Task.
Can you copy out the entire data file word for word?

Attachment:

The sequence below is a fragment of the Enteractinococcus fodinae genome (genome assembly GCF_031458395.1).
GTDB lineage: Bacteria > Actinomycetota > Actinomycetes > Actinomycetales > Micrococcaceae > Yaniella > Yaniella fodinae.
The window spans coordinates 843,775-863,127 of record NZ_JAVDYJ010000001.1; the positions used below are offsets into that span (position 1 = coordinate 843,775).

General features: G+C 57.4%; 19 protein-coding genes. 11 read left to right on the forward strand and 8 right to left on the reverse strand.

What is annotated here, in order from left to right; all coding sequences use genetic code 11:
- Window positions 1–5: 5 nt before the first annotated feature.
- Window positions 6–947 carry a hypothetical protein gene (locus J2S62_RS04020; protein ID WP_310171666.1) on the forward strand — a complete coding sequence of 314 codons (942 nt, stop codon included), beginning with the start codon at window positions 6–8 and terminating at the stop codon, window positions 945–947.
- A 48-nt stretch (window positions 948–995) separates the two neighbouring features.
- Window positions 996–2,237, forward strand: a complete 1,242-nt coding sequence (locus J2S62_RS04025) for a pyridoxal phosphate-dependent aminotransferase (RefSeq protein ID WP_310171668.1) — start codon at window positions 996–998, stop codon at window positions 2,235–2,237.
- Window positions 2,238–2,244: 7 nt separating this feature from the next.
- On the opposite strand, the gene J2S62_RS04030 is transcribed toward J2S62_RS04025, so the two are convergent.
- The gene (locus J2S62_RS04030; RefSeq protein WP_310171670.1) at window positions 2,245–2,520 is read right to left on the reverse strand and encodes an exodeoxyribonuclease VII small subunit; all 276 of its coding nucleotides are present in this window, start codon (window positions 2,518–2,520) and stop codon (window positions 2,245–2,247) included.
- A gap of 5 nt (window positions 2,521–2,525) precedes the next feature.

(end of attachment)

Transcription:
The sequence below is a fragment of the Enteractinococcus fodinae genome (genome assembly GCF_031458395.1).
GTDB lineage: Bacteria > Actinomycetota > Actinomycetes > Actinomycetales > Micrococcaceae > Yaniella > Yaniella fodinae.
The window spans coordinates 843,775-863,127 of record NZ_JAVDYJ010000001.1; the positions used below are offsets into that span (position 1 = coordinate 843,775).

General features: G+C 57.4%; 19 protein-coding genes. 11 read left to right on the forward strand and 8 right to left on the reverse strand.

What is annotated here, in order from left to right; all coding sequences use genetic code 11:
- Window positions 1–5: 5 nt before the first annotated feature.
- Window positions 6–947 carry a hypothetical protein gene (locus J2S62_RS04020; protein ID WP_310171666.1) on the forward strand — a complete coding sequence of 314 codons (942 nt, stop codon included), beginning with the start codon at window positions 6–8 and terminating at the stop codon, window positions 945–947.
- A 48-nt stretch (window positions 948–995) separates the two neighbouring features.
- Window positions 996–2,237, forward strand: a complete 1,242-nt coding sequence (locus J2S62_RS04025) for a pyridoxal phosphate-dependent aminotransferase (RefSeq protein ID WP_310171668.1) — start codon at window positions 996–998, stop codon at window positions 2,235–2,237.
- Window positions 2,238–2,244: 7 nt separating this feature from the next.
- On the opposite strand, the gene J2S62_RS04030 is transcribed toward J2S62_RS04025, so the two are convergent.
- The gene (locus J2S62_RS04030; RefSeq protein WP_310171670.1) at window positions 2,245–2,520 is read right to left on the reverse strand and encodes an exodeoxyribonuclease VII small subunit; all 276 of its coding nucleotides are present in this window, start codon (window positions 2,518–2,520) and stop codon (window positions 2,245–2,247) included.
- A gap of 5 nt (window positions 2,521–2,525) precedes the next feature.